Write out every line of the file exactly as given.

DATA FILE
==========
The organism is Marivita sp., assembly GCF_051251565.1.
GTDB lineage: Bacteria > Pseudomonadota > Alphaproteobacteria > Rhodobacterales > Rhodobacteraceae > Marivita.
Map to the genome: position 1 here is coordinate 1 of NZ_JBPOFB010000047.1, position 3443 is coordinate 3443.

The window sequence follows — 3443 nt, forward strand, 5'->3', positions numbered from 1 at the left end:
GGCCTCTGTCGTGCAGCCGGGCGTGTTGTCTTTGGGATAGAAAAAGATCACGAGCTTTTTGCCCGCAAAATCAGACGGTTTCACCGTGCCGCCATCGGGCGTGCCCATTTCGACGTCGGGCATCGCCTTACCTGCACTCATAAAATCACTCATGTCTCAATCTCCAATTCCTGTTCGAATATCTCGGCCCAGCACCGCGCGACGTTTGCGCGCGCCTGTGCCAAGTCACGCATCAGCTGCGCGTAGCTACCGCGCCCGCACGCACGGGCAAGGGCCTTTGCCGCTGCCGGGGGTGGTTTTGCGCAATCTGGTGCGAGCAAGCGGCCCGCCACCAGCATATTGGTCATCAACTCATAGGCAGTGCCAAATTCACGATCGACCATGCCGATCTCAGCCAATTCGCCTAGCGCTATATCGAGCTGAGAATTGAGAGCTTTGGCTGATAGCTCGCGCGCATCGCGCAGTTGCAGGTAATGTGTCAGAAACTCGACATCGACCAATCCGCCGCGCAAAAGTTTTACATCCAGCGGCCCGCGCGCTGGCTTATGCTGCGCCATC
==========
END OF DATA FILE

The organism is Marivita sp., assembly GCF_051251565.1.
GTDB lineage: Bacteria > Pseudomonadota > Alphaproteobacteria > Rhodobacterales > Rhodobacteraceae > Marivita.
Map to the genome: position 1 here is coordinate 1 of NZ_JBPOFB010000047.1, position 3443 is coordinate 3443.

The window sequence follows — 3443 nt, forward strand, 5'->3', positions numbered from 1 at the left end:
GGCCTCTGTCGTGCAGCCGGGCGTGTTGTCTTTGGGATAGAAAAAGATCACGAGCTTTTTGCCCGCAAAATCAGACGGTTTCACCGTGCCGCCATCGGGCGTGCCCATTTCGACGTCGGGCATCGCCTTACCTGCACTCATAAAATCACTCATGTCTCAATCTCCAATTCCTGTTCGAATATCTCGGCCCAGCACCGCGCGACGTTTGCGCGCGCCTGTGCCAAGTCACGCATCAGCTGCGCGTAGCTACCGCGCCCGCACGCACGGGCAAGGGCCTTTGCCGCTGCCGGGGGTGGTTTTGCGCAATCTGGTGCGAGCAAGCGGCCCGCCACCAGCATATTGGTCATCAACTCATAGGCAGTGCCAAATTCACGATCGACCATGCCGATCTCAGCCAATTCGCCTAGCGCTATATCGAGCTGAGAATTGAGAGCTTTGGCTGATAGCTCGCGCGCATCGCGCAGTTGCAGGTAATGTGTCAGAAACTCGACATCGACCAATCCGCCGCGCAAAAGTTTTACATCCAGCGGCCCGCGCGCTGGCTTATGCTGCGCCATC